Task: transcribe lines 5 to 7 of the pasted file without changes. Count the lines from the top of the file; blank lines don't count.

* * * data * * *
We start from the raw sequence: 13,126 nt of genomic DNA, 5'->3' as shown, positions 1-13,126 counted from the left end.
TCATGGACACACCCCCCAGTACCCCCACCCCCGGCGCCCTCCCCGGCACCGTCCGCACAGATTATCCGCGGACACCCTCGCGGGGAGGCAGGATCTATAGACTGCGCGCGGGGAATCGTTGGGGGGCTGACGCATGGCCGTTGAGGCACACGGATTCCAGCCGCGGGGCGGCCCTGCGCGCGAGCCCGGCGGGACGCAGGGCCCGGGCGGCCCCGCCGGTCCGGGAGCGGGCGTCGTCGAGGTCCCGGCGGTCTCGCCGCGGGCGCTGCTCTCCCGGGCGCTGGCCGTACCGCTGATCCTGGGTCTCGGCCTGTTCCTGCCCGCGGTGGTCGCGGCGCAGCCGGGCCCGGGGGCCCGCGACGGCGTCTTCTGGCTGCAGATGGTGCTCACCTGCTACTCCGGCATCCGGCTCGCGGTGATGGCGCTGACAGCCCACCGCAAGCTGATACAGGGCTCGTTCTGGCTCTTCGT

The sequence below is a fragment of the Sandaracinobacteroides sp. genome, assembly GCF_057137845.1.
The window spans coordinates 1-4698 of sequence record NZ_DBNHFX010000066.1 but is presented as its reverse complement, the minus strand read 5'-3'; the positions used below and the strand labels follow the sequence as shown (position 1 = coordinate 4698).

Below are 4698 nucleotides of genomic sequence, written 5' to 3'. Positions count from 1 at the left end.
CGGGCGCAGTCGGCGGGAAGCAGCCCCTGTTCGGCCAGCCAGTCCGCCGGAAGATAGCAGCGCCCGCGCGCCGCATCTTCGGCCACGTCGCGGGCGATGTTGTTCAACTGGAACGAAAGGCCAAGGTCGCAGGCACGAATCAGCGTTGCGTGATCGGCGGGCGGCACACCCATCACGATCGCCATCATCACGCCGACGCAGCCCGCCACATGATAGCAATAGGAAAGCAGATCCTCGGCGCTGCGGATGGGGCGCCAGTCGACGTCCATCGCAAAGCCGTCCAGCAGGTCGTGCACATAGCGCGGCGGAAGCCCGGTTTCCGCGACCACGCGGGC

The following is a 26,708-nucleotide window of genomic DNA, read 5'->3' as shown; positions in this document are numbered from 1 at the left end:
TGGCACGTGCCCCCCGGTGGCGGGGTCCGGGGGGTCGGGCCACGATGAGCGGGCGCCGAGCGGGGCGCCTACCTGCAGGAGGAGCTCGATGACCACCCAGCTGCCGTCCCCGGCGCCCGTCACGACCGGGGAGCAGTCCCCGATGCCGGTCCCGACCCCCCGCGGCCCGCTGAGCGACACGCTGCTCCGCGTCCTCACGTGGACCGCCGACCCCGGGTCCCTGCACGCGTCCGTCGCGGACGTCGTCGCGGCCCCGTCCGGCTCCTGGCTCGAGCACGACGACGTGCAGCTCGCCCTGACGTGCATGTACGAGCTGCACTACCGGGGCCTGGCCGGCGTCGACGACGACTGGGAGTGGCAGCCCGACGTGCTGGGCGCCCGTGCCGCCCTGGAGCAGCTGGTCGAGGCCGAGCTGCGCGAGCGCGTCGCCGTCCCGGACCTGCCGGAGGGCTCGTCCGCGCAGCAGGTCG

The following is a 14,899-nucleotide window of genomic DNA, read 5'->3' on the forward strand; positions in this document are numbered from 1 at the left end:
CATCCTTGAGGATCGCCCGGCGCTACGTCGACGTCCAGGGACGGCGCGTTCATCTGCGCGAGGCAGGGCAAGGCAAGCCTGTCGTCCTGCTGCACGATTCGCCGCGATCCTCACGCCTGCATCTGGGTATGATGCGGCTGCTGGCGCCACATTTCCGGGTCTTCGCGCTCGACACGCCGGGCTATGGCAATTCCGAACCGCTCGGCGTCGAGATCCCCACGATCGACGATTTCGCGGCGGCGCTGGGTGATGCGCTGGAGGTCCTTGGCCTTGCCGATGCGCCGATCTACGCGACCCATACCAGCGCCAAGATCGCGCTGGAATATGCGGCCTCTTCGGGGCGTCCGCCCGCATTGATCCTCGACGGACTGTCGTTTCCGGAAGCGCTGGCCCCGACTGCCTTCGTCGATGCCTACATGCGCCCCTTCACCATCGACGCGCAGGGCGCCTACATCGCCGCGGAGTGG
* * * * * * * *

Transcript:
Below are 4698 nucleotides of genomic sequence, written 5' to 3'. Positions count from 1 at the left end.
CGGGCGCAGTCGGCGGGAAGCAGCCCCTGTTCGGCCAGCCAGTCCGCCGGAAGATAGCAGCGCCCGCGCGCCGCATCTTCGGCCACGTCGCGGGCGATGTTGTTCAACTGGAACGAAAGGCCAAGGTCGCAGGCACGAATCAGCGTTGCGTGATCGGCGGGCGGCACACCCATCACGATCGCCATCATCACGCCGACGCAGCCCGCCACATGATAGCAATAGGAAAGCAGATCCTCGGCGCTGCGGATGGGGCGCCAGTCGACGTCCATCGCAAAGCCGTCCAGCAGGTCGTGCACATAGCGCGGCGGAAGCCCGGTTTCCGCGACCACGCGGGC

The following is a 26,708-nucleotide window of genomic DNA, read 5'->3' as shown; positions in this document are numbered from 1 at the left end: